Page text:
26 Oct 2017

Pora inflation payout 'only fair' - PM

5:36 pm on 26 October 2017

Increasing Teina Pora's compensation for his two decades of wrongful imprisonment is the fair and right thing to do, according to newly appointed Prime Minister Jacinda Ardern.

Teina Pora's case for increased compensation is heading to the High Court.

The new government has said it will raise Teina Pora's payout to meet inflation. Photo: RNZ / Supplied

Mr Pora was wrongfully jailed for the rape and murder of Susan Burdett.

The new government has today confirmed it plans to raise Mr Pora's payout to meet inflation.

In 2016, Teina Pora received $2.5 million in compensation, but that was based on dated criteria, and the High Court later ruled it should be raised.

The outgoing National government was considering an appeal, but the new Labour-led administration supported the raise.

"It was always our view that at the time Teina Pora was awarded his compensation package, it was only fair, that given the criteria for setting that compensation was roughly 10 years' old, that Mr Pora's compensation should also be inflation adjusted," Ms Ardern said.

"The government took a different view and we contested that view and made a commitment to ensure that when we were in a position to do so we would do what was fair and right."

Mr Pora's lawyer, Jonathan Krebs, welcomed the decision.

"We are very, very pleased that ... they will discontinue the appeal and also indicated that they will look into this issue of inflation adjustment because it does seem that the previous Cabinet did not have the information that this Cabinet will have, and they will look speedily to remedy the situation," he said.

Criminal Case Review Commission to be established

David Tamihere outside the High Court at Auckland.

David Tamihere Photo: RNZ

The new government also signalled it plans to bring in a Criminal Case Review Commission to look at similar problematic cases, and that was also something Mr Krebs said he supported.

"Having a commission which is a publicly funded body to take on that role, we think would be a real step forward in making sure that some of these disturbing cases from the past are bought to justice," he said.

The commission could also end up looking at cases such as David Tamihere's, who was convicted of the 1989 Swedish tourist murders.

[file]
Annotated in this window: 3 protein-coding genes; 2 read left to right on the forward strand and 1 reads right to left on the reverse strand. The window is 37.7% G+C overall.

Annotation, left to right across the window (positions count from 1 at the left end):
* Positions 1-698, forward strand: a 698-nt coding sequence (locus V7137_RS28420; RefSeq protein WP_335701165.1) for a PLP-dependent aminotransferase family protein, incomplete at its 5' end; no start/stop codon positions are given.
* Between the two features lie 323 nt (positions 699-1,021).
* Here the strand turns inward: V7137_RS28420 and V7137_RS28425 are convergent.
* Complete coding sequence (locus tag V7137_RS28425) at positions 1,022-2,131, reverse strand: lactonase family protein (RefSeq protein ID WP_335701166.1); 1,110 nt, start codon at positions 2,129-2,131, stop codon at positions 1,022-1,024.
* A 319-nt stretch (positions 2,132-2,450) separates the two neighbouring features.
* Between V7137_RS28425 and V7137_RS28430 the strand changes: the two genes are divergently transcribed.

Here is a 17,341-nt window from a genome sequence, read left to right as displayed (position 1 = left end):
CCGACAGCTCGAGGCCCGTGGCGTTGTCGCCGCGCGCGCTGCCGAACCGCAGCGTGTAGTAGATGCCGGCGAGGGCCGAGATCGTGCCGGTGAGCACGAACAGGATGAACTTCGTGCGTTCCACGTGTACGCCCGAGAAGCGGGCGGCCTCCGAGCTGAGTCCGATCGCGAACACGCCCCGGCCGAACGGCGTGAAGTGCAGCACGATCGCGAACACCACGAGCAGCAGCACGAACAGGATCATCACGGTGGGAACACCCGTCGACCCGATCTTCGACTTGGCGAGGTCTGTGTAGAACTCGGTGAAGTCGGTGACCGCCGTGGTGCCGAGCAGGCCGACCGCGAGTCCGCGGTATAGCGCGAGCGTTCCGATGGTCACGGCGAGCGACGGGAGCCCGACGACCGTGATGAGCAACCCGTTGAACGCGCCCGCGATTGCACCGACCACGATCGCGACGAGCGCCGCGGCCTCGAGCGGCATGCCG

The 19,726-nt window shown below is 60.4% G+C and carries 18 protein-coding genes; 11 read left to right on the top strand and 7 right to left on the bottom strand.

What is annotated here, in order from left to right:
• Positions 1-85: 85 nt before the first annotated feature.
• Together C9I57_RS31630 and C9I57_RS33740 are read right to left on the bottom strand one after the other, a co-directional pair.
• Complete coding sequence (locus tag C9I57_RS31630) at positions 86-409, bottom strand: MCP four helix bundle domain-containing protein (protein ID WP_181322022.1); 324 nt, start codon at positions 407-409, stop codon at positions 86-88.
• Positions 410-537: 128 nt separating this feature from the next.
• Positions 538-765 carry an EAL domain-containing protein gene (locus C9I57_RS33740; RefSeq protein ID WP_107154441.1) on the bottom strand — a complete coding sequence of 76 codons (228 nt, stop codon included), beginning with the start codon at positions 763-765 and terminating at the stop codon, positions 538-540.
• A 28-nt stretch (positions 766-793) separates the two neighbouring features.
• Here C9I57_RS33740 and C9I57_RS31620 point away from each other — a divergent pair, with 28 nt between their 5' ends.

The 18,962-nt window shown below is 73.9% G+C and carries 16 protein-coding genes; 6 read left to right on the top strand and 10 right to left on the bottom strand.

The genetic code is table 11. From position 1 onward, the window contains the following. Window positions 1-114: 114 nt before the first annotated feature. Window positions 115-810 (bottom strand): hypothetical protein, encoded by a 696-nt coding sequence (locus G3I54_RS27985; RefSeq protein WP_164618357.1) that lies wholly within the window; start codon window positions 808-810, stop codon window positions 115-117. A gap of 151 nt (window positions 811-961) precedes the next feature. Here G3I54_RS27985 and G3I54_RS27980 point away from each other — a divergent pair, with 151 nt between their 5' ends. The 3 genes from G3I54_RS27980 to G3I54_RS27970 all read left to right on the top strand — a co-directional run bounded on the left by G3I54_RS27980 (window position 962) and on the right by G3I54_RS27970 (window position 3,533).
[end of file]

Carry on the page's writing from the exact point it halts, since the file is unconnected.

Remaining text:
Yesterday a witness in his 1990 trial was jailed for lying to the jury.

Mr Tamihere's lawyer, Murray Gibson, said he was seeking a pardon.

"David's case has been a cloud over the integrity over our justice system for so long that it should be cleared away, and a pardon would be the most appropriate approach in my view."

New Justice Minister Andrew Little said the commission, once it was established, could potentially help Mr Tamihere.

"He might want to wait to see how quickly we can get a Criminal Cases Review Commission established so that he can have it done in a way that's done in England and Scotland and Norway, which has proven to be very effective and very fair."

Criminal law expert, Professor Chris Gallavin from Massey University, has long been calling for the establishment of such a body.

He told Nine to Noon the courts don't have the power to instigate investigations themselves, and could only consider cases bought to them, so a separate agency was needed to look into the cases that may otherwise go undetected.

"They need to be complemented by an independent agency that can basically go around after them with a brush and shovel and start cleaning up some of those cases that, for many times - no fault of any of the police, the prosecutors, or the courts - have just slipped through the crack and they are clear injustices."

But Dr Bridget Irvine, who co-ordinates the Innocence Project, a volunteer organisation that investigates potential miscarriages of justice, said a commission would have its limitations.

She said even those established in the UK focused on after the fact, rather than prevention.

"The CCRC effectively acts as the ambulance at the bottom of a cliff, but the problem with that is that it gives the public the view that there [are] solutions for these wrongful convictions, but we're not actually addressing the causes. So I'd like to think they might have a side project that's really looking at our processes."

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